Week-long Queer Film Fest continues Highlights: Among the festival offerings are 'Paul Monette: Brink of Summer's End,' 'American Cowboy' and 'Lilies.'

Film

June 05, 1998

Baltimore's Queer Film and Video Festival, which opened last night with the Baltimore premieres of "Leather Jacket Love Story" and "The Watermelon Woman," continues through next Thursday.

Highlights include weekend showings of "Paul Monette: Brink of Summer's End," Monte Bramer's provocative and highly moving documentary about the late author and activist; Kyle Henry's "American Cowboy," about a gay rodeo rider, and "Lilies," John Greyson's film about a Catholic bishop who is forced to come to terms with his past while hearing the confession of a prisoner in 1952.

The festival will also feature several short films about gay life, including "I Remember Her," by Baltimore filmmaker Kate Schaffer. Baltimore's Queer Film and Video Festival will be held at the Charles, the Orpheum and Maryland Institute, College of Art. For program and ticket information call 410-433-1395.

Lelouch classic remade

This week's Cinema Sunday will feature "An avoir (ou pas)," which translates as "To Have (Or Not)" in English, by the French filmmaker Laetitia Masson. The contemporary re-casting of Claude Lelouch's classic 1966 "A Man and a Woman" will be introduced by Baltimore filmmaker and distributor Rob Tregenza ("Talking to Strangers," "Inside/Out"), who will lead the post-screening discussion. Membership for the remaining three Cinema Sunday programs is available for $35; members can renew for $30. If seating allows, individual tickets will go on sale for $15 beginning at 9: 45 a.m. Sunday. For information on how to become a member of Cinema Sunday, Baltimore's hottest ticket for bagels, coffee, films and smart conversation (not to mention all the other goodies that go along with membership), call George Udel at 410-366-8675.

This week's B: 'Tall T'

The Charles Theatre continues its B-Films series tomorrow with a screening of "The Tall T" (1957), Bud Boetticher's cult Western starring Randolph Scott and Maureen O'Sullivan as a rancher and a mine owner's daughter who are kidnapped by renegades. The C's Bs unspool at 11: 30 a.m. Saturdays, and again at 7: 30 p.m. the following Monday. For more information call 410-727-FILM.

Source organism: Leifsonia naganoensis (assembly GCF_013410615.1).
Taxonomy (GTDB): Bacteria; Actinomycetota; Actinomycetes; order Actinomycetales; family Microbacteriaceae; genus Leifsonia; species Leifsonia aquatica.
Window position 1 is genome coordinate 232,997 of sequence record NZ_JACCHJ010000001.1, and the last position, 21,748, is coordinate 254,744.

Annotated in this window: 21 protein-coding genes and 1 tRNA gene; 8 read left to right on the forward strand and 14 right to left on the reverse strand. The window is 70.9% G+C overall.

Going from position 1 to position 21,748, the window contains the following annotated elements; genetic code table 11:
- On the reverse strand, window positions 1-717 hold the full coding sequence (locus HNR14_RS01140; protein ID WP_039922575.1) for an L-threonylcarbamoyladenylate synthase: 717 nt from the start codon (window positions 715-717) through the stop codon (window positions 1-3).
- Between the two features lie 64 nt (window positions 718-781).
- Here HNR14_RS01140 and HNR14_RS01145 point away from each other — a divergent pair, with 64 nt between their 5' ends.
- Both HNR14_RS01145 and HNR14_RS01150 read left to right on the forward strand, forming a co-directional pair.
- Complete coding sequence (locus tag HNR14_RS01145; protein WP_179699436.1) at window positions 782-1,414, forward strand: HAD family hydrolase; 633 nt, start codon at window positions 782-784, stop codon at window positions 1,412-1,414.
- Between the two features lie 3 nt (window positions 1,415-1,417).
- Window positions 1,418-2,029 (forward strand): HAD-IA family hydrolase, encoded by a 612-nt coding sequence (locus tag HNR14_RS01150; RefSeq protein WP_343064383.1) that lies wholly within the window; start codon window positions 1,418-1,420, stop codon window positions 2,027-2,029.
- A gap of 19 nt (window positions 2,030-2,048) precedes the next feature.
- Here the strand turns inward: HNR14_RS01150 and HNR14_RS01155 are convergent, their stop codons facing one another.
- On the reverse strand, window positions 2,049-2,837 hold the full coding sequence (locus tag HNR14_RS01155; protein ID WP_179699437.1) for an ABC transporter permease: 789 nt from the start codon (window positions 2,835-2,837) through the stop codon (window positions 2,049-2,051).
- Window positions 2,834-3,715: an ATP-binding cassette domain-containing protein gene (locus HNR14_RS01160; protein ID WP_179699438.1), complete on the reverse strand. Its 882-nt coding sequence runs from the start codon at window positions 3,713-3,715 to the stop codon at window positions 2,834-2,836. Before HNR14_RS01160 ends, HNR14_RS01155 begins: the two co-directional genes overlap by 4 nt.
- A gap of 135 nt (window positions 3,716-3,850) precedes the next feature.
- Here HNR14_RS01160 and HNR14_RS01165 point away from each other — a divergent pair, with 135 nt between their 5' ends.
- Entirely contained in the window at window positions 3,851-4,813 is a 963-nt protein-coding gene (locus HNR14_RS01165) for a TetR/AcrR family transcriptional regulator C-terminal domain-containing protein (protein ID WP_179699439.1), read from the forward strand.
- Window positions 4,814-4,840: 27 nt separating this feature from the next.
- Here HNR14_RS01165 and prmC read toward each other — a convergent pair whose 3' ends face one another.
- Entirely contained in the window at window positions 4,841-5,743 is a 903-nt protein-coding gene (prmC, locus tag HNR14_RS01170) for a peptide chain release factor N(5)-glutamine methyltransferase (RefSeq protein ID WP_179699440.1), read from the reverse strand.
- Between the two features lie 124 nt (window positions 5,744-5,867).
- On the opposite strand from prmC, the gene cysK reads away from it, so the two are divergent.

Local films make the rounds

"Louisville," the short film by Joy Lusco and Scott Kecken starring Andre Braugher that had its premiere at the Charles Theatre in March, will travel to the Atlanta Film and Video Festival in June. After a trip to Los Angeles, Lusco, who co-wrote the acclaimed season finale-100th episode of "Homicide," plans to return to Baltimore to film a documentary about a-rabs. That film should be completed by spring of next year.

Lusco isn't the only Baltimore filmmaker on the festival circuit: Darryl LeMont Wharton presented his feature debut, "Detention," for its American premiere at the Pan-African Film Festival in Los Angeles earlier this year.

"Detention" went on to play festivals in Cleveland, Chicago, Pittsburgh and Washington, where it won honorable mention at the Rosebud Film Festival. Wharton will take "Detention" to Paris for the Black Roots Film Festival in July, then it's on to Minneapolis-St. Paul for the Twin Cities Black Film Festival in September.

Lisa Lewenz, whose documentary "A Letter Without Words" was well-received at the Sundance Film Festival, had an even stronger run at the Berlin Film Festival in February.

Lewenz also took the film to festivals in Munich and Cleveland, and will travel to the Futures for Children festival in Arizona, the Human Rights Watch Festival in New York, the Florida International Film Festival, the Norwegian Short Film Festival and the San Francisco Jewish Film Festival over the summer. "A Letter Without Words" will air on PBS next April.

Meanwhile, "Mixed Blessings," a comedy produced by Baltimore-based filmmaker Mary Hardcastle starring Timothy Bottoms and Kelly Curtis, will appear at the San Diego Film Festival in next month.

Pub Date: 6/05/98

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